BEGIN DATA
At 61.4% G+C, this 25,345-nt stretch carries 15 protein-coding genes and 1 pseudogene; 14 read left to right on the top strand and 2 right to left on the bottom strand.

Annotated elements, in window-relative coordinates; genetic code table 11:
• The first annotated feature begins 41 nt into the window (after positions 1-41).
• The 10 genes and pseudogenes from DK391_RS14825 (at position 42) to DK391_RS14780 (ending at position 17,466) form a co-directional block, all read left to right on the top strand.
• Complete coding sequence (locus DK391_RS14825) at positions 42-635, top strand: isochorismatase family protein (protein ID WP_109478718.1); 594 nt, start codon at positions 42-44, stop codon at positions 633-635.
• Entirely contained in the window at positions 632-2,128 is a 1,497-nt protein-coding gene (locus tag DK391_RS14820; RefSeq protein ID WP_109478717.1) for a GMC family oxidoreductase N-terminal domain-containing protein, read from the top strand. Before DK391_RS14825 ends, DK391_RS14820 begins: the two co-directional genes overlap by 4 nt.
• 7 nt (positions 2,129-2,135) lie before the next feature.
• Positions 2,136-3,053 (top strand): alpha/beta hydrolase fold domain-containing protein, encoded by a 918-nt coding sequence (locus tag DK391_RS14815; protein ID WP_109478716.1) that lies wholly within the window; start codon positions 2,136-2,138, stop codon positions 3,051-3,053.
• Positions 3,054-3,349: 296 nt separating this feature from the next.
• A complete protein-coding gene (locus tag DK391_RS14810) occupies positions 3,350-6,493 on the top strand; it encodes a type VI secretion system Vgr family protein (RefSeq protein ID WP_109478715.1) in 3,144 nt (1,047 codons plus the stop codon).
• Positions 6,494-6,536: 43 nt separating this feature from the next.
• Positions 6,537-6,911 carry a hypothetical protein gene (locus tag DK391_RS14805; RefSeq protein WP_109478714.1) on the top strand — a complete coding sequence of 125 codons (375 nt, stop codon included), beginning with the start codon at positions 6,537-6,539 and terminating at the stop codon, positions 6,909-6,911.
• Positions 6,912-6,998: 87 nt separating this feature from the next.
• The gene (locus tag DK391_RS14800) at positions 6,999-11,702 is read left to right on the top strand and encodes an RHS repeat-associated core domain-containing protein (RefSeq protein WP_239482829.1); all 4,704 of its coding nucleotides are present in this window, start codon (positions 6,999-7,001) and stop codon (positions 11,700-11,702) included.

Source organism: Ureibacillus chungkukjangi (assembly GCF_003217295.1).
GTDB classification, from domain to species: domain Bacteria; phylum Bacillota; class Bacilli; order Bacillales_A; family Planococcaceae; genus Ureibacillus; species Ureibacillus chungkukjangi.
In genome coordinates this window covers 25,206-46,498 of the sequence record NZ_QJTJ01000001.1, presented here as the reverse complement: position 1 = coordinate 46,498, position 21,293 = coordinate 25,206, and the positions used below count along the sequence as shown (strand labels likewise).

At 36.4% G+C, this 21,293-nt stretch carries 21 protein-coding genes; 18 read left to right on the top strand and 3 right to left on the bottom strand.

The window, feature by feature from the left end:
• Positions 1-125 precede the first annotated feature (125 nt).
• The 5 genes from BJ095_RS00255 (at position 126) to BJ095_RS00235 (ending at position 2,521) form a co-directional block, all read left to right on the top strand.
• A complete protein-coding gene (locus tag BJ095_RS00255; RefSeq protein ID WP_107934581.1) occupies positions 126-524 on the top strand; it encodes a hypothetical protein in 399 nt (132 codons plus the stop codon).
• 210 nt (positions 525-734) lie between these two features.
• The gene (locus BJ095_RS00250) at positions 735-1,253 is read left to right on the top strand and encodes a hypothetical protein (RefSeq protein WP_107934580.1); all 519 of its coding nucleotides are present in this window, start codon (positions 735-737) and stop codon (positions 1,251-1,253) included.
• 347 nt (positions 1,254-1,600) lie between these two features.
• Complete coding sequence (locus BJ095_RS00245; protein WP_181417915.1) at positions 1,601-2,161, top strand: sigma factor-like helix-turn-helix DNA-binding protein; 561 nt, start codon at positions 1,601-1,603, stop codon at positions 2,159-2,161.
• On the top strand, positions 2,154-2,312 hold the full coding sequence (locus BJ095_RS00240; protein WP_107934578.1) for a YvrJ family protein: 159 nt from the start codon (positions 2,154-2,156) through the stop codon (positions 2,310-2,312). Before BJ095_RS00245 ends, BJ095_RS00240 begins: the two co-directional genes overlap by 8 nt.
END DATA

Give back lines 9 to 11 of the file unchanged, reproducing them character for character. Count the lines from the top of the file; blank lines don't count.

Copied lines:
• Positions 3,054-3,349: 296 nt separating this feature from the next.
• A complete protein-coding gene (locus tag DK391_RS14810) occupies positions 3,350-6,493 on the top strand; it encodes a type VI secretion system Vgr family protein (RefSeq protein ID WP_109478715.1) in 3,144 nt (1,047 codons plus the stop codon).
• Positions 6,494-6,536: 43 nt separating this feature from the next.